He said “all men are born free, but everywhere they are in chains” (Rousseau). He explains how there is a contract between the people and the leaders it chooses for itself. He saw society as a contract that people freely entered into, and where they could dismiss unacceptable governments. He wanted a society in which each person could maintain personal freedom while being a loyal member of the larger community. He wanted society to be reformed to where it was a sort of nature, because he thought the golden age of society was when man lived alone in nature.

The upper class did not welcome his proposal for radical government, so he had little impact on society during his lifetime. Voltaire was a leading philosopher in the enlightenment. He was born Francois Marie Arouet in Paris to a middle class family. He spent time in prison in France because of his writings, and he was also exile from France a few times but was allowed back. He sought religious toleration and the use of science to explain nature. “Let us crush the infamous one” was a phrase he used often to suggest intellectual, religious, and social intolerance.

Candide and A Philosophical Dictionary are among his most famous works. Candide is the story of one man’s life through tragic and a string of bad luck, but he ends up findings happiness working in a garden. Voltaire is basically saying two things, that “reality is bad, but the denial of that reality is even worse,” and that “if the world is wicked, let us at least not pretend that it is good, for that will not help us to cope with it” (Richter, 132). At the end, Candide says that “we must cultivate our garden,” which means that work not only eliminates want, boredom, and vice, but it also a creation that renews itself (Richter 138).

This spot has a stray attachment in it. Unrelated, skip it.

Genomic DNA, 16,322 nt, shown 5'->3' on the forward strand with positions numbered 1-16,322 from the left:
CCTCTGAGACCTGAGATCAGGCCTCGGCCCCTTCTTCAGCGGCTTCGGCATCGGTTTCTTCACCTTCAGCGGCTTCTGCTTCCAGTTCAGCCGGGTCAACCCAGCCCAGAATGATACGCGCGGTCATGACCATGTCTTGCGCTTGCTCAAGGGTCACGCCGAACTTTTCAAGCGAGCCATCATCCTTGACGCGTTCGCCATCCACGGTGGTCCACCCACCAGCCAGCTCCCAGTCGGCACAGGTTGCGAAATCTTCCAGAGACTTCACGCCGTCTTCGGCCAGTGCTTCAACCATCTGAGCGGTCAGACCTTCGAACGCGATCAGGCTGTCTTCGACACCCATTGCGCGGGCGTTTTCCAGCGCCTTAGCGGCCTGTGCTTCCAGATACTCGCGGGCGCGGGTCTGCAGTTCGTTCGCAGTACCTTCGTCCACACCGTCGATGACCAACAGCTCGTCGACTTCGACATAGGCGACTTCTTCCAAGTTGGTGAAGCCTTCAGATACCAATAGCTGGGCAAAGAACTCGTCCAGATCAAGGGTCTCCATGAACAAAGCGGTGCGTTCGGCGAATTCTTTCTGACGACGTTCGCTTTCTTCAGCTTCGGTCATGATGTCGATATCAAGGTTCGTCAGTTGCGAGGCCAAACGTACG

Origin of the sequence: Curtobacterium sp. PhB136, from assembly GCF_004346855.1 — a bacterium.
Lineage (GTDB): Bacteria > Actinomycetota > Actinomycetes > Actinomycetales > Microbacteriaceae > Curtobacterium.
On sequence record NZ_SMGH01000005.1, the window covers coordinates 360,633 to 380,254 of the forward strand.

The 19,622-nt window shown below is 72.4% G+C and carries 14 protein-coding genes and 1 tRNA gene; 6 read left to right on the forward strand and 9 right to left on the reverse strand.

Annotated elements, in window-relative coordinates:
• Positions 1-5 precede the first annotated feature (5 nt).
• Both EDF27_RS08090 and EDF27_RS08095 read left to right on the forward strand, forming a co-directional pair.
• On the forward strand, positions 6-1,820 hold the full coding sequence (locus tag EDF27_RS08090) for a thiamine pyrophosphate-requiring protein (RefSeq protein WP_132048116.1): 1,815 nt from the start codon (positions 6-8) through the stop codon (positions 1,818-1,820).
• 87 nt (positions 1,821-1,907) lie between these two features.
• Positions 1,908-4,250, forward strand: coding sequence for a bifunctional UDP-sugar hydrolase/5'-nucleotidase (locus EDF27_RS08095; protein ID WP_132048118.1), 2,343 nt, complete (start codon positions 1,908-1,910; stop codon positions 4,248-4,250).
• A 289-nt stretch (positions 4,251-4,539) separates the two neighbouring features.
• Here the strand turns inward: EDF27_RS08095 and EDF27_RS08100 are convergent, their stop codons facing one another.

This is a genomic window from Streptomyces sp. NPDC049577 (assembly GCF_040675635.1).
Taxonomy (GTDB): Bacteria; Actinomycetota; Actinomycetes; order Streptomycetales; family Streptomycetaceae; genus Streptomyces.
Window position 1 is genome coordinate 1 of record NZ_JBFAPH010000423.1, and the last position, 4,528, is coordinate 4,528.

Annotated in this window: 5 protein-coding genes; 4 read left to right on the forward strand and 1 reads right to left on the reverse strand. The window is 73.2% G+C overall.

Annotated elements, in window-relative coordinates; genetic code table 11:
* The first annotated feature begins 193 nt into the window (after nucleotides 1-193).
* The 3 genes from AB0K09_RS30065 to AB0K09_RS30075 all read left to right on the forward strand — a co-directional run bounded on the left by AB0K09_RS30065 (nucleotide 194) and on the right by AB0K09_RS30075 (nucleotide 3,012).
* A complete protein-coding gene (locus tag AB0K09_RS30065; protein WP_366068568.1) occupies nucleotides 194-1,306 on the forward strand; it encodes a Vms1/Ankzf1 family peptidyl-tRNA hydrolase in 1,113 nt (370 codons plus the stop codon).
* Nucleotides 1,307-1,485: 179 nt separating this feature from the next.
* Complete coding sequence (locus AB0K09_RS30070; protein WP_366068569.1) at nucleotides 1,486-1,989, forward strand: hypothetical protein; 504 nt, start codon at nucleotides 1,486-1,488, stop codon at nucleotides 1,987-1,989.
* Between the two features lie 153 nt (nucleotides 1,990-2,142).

A Philosophical Dictionary was condemned in Paris, Geneva, and Amsterdam. Voltaire denied authorship for safety reasons. The church thought A Philosophical Dictionary encouraged people to look to reason rather than to faith. The book was a collection of articles with a wide variety of religious and philosophical subjects. The book is not antireligious, but instead it promotes a religion that is “notable for its simplicity, its stress of morality rather than dogma, and its lack of threats and violence to promote itself” (Richter, 109).

During his lifetime, Voltaire wrote over two thousand books and pamphlets, and wrote for the Encyclopedia. He was one of the first philosophers in the Enlightenment, and some of his ideas lead to the French Revolution. Denis Diderot, Jean Le Rond d’Alembert, Immanuel Kant, Adam Smith, Montesquieu, Jean-Jacques Rousseau, and Voltaire all helped to write about possible reform for society. They all challenged the established society. They all believed that society could be perfected a bit at a time.